Europe’s stock market bargains

Looking for survivors.

Matthew McClearn 0

Citizens wait in a bread line in Italy (AP).

From afar, modern Europe seems as foreboding as J. R. R. Tolkien’s Mordor, that volcanic wasteland populated entirely by quarrelsome creatures suffering from a nameless but universal necrotic skin disorder. Britain, Italy, Spain, France, Portugal, Greece—so much of it is already in recession. A great many of the continent’s banks have similarly been zombified, existing only at the pleasure of their respective national governments. Meanwhile, depositors scramble to find safer places to stash their money—the pitiful little of it that remains, anyway. Some governments have themselves been broken on the wheel of fiscal realism, while others stand in line waiting their turn for bailout negotiations. Things have become so grim for the continent, in fact, that drumbeating trolls might lighten the mood. Mordor had one important advantage over today’s Europe: a zero unemployment rate, thanks the Dark Lord Sauron’s insatiable military ambitions and macabre infrastructure projects.

Even mighty Germany, until lately a stalwart, has begun to show signs of decrepitude, prompting speculation that it, too, is now in recession. “Such an outcome would kill any hopes of Europe’s biggest economy dragging the rest to safety,” wrote Charles Gave, a French economist known in hedge fund circles. “So the central question for every Europe-focused investor is: Will Germany also enter a recession?” The OECD thinks it already has. In its latest forecast, it predicted the German economy will shrink at an annualized rate of 0.5% in the third quarter, and by another 0.8% in the fourth.

Absent a miracle, there’s little reason to suppose Europe’s fires will soon burn out. “Fiscal consolidation efforts, high unemployment, tight credit conditions and private deleveraging in peripheral countries will put a low cap on economic growth this year and next,” predicted TD economists in their latest outlook. Policy-makers will remain preoccupied with reacting clumsily to the latest misfortunes. In the months ahead, they must figure out how to respond as Greece misses yet another batch of bailout targets. More disturbing is the prospect that Spain’s recession will turn uglier, forcing it to request its own financial assistance.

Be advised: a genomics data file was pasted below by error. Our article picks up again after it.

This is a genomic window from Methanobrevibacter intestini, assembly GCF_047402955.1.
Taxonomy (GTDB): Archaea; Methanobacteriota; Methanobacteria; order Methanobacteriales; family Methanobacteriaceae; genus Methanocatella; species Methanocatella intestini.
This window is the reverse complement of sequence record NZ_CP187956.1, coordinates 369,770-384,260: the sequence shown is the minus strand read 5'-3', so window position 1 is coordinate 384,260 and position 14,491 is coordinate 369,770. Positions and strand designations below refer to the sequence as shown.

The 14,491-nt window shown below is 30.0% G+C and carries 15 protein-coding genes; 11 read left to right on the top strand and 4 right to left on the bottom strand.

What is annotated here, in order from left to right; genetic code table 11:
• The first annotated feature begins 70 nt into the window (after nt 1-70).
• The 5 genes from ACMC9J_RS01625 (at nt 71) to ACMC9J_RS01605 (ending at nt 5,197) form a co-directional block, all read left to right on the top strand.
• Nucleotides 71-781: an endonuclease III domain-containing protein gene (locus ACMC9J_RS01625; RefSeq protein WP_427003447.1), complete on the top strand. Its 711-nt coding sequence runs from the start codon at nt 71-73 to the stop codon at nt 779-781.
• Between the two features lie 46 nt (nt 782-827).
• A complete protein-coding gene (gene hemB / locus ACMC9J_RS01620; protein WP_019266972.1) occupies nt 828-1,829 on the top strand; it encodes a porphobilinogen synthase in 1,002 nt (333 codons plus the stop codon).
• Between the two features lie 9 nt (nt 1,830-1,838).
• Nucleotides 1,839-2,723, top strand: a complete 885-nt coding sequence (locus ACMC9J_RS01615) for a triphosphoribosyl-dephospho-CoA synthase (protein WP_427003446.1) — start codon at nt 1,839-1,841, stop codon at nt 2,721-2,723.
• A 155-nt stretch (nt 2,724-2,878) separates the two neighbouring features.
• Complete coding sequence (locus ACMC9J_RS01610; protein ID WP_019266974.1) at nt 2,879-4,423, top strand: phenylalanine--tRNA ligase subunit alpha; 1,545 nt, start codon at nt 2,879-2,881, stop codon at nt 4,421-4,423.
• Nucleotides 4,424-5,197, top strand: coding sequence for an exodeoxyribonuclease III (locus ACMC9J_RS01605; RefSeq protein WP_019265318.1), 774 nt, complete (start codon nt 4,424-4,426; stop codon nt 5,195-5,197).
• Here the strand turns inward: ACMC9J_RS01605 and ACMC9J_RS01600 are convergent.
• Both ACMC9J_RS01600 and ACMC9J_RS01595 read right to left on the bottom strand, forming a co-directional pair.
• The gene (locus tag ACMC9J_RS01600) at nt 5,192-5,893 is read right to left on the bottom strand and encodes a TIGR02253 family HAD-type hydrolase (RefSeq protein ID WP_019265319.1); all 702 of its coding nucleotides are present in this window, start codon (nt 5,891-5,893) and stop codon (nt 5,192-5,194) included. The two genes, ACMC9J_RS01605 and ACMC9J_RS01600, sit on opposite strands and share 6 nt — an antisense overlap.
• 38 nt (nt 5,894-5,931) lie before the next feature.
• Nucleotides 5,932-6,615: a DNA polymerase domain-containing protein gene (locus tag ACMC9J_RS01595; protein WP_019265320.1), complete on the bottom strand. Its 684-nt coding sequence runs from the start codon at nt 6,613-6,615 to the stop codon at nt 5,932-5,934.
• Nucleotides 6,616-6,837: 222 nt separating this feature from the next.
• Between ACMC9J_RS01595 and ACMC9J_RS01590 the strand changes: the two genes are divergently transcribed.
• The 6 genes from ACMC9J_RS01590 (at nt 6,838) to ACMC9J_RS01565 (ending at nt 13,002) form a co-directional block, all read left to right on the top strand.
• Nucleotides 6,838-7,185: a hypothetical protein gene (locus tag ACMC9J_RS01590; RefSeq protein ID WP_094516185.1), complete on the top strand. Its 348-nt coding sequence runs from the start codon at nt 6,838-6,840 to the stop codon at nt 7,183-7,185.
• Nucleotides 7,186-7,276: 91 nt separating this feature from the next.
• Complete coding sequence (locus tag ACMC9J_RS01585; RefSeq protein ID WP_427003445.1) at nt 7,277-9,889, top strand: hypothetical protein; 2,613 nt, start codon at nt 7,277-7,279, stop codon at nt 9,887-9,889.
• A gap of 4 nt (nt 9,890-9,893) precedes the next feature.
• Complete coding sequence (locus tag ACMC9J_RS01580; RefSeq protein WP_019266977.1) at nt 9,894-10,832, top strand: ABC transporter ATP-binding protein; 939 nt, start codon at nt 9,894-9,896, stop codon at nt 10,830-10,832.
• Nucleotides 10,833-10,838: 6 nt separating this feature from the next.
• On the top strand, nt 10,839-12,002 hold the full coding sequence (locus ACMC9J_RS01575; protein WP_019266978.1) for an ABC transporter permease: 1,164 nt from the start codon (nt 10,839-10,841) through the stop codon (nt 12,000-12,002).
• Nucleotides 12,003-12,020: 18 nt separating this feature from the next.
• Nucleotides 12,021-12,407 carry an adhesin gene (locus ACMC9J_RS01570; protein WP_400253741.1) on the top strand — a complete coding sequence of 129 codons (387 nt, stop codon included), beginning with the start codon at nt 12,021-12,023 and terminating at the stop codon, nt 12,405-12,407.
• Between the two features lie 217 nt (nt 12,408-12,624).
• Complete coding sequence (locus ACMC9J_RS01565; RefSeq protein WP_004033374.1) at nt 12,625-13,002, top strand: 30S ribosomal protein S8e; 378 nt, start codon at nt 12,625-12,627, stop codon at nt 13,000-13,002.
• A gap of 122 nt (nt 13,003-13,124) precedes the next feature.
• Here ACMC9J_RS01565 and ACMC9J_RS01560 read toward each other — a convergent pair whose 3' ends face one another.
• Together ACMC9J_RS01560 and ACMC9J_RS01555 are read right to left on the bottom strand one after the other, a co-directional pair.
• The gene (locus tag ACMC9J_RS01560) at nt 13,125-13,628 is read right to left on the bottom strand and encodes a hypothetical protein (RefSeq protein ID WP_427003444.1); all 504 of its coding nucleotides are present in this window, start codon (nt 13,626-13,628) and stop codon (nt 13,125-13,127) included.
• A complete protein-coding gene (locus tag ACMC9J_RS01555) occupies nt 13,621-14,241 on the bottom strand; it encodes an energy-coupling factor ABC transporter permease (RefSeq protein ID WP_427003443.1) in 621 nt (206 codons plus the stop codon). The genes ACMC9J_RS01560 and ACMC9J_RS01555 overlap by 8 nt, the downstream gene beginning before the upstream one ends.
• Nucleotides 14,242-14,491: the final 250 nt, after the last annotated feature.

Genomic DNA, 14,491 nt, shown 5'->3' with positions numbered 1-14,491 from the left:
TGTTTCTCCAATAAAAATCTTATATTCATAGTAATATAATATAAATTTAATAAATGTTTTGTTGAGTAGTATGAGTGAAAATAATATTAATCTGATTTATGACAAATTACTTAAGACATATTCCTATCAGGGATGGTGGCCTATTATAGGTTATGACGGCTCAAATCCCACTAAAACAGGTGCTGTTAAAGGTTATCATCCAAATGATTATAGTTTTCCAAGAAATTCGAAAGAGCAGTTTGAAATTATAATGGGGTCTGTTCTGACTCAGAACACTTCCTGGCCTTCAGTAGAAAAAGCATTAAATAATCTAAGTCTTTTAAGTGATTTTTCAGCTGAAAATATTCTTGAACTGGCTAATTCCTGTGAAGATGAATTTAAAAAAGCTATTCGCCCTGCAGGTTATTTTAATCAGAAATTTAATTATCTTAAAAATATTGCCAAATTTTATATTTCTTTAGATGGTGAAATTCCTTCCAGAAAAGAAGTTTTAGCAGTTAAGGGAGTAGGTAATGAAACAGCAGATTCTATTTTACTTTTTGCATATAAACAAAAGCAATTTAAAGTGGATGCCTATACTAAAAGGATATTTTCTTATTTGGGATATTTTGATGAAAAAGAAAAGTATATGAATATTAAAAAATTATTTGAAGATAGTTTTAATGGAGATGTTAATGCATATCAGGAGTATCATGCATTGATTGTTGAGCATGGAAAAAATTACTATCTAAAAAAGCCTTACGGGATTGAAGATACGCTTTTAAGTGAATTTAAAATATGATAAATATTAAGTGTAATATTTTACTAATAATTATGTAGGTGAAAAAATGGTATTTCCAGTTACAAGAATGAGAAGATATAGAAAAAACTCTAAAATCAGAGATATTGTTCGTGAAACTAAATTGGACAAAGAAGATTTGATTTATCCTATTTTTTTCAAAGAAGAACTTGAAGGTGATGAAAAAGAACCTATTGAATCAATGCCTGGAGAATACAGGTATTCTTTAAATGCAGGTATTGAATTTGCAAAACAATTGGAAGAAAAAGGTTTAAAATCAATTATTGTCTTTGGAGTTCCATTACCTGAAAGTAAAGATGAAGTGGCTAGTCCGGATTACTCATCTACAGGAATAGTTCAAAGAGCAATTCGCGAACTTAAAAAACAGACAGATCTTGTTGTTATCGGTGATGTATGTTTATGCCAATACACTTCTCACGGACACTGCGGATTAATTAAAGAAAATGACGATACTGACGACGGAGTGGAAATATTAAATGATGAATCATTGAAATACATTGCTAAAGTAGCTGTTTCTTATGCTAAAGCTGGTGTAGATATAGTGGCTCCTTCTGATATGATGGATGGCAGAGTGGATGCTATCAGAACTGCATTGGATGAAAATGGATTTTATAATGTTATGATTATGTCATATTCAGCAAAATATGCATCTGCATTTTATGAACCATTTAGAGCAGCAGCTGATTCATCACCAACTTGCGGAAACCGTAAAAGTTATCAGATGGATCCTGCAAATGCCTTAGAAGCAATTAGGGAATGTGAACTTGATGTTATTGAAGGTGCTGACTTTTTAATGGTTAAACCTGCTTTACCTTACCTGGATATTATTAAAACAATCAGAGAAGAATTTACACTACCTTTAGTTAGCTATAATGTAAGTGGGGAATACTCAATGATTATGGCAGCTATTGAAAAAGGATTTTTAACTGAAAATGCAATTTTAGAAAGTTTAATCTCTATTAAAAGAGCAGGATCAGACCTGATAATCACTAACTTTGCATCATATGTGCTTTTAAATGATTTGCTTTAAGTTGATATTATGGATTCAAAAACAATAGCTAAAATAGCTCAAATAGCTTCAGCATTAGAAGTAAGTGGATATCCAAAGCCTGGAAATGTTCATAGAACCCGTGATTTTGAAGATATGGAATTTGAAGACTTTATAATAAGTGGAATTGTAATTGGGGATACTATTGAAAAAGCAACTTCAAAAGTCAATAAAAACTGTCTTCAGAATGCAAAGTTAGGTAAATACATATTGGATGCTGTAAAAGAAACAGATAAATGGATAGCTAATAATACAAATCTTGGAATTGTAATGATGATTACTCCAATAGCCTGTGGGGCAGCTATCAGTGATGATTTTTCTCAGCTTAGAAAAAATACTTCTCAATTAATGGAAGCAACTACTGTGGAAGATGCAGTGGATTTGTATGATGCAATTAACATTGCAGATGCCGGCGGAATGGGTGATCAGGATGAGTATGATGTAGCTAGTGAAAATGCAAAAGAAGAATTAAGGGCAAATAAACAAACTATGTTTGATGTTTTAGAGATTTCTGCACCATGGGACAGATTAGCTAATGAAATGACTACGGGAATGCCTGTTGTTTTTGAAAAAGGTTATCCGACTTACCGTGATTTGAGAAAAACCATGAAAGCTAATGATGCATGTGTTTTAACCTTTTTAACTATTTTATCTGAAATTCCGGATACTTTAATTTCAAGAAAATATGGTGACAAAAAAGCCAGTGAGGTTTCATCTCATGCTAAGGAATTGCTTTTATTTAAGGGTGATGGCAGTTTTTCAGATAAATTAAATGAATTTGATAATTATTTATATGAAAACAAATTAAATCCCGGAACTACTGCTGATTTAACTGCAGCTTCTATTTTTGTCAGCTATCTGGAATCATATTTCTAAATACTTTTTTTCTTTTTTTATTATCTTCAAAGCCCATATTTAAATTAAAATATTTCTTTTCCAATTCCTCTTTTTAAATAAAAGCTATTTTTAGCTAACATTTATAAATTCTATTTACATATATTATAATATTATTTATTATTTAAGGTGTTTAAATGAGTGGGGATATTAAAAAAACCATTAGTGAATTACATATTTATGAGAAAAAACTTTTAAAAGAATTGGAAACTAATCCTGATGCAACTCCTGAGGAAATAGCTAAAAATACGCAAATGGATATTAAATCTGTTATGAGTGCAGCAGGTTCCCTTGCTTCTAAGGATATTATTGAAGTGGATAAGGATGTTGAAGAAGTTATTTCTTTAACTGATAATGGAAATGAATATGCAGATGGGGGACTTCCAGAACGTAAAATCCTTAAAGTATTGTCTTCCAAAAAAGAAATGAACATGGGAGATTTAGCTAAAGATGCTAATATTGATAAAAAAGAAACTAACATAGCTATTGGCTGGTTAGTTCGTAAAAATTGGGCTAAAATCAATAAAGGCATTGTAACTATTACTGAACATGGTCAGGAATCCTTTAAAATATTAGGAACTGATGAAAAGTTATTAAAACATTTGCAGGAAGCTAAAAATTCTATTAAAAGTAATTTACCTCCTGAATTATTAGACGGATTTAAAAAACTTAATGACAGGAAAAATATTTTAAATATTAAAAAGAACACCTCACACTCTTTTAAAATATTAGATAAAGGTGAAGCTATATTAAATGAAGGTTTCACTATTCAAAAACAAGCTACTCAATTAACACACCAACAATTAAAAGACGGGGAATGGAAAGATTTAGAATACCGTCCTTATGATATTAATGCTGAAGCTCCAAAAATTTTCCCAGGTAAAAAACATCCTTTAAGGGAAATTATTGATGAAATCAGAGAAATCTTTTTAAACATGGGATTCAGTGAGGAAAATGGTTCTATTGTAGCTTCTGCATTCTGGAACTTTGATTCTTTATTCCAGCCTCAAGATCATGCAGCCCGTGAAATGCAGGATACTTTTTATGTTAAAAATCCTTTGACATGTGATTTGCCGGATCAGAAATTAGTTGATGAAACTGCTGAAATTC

So investors should stay clear of this foul wasteland, right? Not so fast. As manager of the Mawer International Equity Fund, David Ragan has a mandate to shop for equities outside North America. His fund has long been heavily invested in the United Kingdom and on the continent. “The macroeconomic environment really has nothing to do with what equity markets are going to do,” he says. “Europe has been underperforming. Nobody’s expecting any growth from most of its companies. But there are a number of companies in this whole area that, for various reasons, will do much better than expectations.”

This theory held so far in 2012. Indeed, while volatility on equity markets has been severe, most European equity indexes rose strongly over the balance of this year. (The MSCI Euro index was up more than 13% as of late September.) “You’ve been able to find pockets of strength even this year,” says Bruce Cooper, who heads all equity teams at TD Asset Management and manages a global dividend fund. “And it wouldn’t surprise us if there were opportunities in Europe again next year.”

Both men espouse a similar philosophy. Their targets include well-managed global companies that, while headquartered in Europe, do much of their business elsewhere. “That’s different from a domestic-facing business like a Spanish bank,” Cooper elaborates. “Deposits are fleeing. Loan growth is going to be negative, and credit quality is poor. That’s pretty tough.” Both men also insist on companies with strong balance sheets and high returns on capital. “You don’t go out of business if you have no debt,” Ragan says. “You can survive the downturn and rebound when it comes back.”

Although both favour a bottom- up approach when selecting stock (rather than, say, trolling a specific sector or region), Cooper and Ragan agree that it’s becoming increasingly difficult to find European blue-chip companies at discount prices. “The stocks that are high-quality and cheap right now are few and far between,” Ragan says. “We have a lot of weird little names.” Cooper notes Europe’s utilities and consumer staples stocks are generally expensive today, but sees better valuations among health care and energy listings. Europe likely still offers opportunities for those prepared to be greedy when others are fearful, provided they can endure the foul stench of scorched sulphur.

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